Of all the worries that keep CPA firm owners up at night, chances are the specter of potential litigation is the one that causes them to lose the most sleep.
Unfortunately, there may be a good reason for that.
Since 2000 – on the heels of several corporate scandals and financial reporting fiascos – judges have been less likely to throw out cases against CPAs than they once were, according to CPA Mutual, a national risk retention group and accounting firm liability coverage provider. Judges today also grant fewer motions for summary judgment and seem to require additional discovery before rendering decisions on cases.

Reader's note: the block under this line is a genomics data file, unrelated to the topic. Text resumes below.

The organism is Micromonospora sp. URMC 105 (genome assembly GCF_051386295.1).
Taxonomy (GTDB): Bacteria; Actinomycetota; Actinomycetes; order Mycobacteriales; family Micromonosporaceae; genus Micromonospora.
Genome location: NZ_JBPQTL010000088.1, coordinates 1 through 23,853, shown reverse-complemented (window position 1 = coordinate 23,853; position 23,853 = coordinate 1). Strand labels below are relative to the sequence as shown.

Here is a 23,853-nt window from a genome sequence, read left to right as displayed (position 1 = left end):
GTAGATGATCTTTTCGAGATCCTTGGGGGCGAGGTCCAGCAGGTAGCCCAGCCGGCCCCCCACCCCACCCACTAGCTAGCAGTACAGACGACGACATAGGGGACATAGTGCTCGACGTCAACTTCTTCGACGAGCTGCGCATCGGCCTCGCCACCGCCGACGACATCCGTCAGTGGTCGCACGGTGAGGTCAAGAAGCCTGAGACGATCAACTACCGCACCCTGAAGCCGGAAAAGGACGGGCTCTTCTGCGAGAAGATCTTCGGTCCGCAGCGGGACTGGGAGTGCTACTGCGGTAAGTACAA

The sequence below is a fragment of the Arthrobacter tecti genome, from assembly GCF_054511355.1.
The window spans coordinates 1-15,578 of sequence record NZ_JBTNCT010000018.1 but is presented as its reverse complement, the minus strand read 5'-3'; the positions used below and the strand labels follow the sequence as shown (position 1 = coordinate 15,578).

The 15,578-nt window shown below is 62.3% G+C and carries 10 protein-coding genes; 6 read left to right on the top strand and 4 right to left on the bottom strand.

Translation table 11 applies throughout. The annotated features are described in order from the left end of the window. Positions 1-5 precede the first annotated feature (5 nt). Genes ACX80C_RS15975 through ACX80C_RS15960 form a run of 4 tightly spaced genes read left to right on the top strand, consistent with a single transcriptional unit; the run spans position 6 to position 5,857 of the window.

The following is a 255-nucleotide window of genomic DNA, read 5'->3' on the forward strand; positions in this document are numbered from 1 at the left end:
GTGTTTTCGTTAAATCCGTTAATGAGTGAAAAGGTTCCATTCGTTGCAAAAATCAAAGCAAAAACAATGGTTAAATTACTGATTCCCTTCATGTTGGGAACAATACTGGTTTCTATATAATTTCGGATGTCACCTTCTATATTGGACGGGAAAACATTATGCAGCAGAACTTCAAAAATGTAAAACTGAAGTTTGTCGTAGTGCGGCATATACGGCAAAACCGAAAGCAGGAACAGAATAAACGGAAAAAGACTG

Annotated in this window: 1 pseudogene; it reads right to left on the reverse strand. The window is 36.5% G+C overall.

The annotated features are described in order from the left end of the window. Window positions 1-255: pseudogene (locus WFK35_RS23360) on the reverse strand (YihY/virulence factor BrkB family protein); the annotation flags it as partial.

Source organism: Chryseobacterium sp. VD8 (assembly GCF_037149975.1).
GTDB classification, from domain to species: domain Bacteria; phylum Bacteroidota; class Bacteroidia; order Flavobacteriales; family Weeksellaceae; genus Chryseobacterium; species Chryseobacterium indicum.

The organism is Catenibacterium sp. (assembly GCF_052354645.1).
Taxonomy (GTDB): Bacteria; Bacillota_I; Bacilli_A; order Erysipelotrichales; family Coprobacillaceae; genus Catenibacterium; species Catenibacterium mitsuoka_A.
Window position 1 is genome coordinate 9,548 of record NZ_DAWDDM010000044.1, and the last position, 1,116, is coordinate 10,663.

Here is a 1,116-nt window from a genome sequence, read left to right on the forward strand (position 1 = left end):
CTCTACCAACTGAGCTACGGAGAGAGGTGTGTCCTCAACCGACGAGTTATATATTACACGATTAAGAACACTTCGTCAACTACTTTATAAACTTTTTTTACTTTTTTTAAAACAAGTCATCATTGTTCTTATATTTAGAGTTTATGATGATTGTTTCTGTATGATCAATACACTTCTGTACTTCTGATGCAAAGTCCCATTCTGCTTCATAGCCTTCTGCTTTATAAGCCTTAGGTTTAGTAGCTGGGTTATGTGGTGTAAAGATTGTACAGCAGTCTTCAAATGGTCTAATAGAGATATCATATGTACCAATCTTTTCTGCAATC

The numbers speak for themselves, said CPA Mutual President Bill Thompson. Firm claims with actual expenses paid have increased by 41 percent since 1998, while accounting firms can expect, on average, to experience one liability matter per every 38 employees each year.
And smaller firms – where the consequences of litigation can be much more catastrophic – are not exempt. Based on CPA Mutual’s total membership count and the number of reported incidents per year, nearly one out of every nine firms can expect to have some kind of legal issue annually, Thompson said.
It’s not that CPA firms have become more reckless in their practices. Rather, Thompson said, a combination of factors within the legal system and the CPA profession are driving this trend.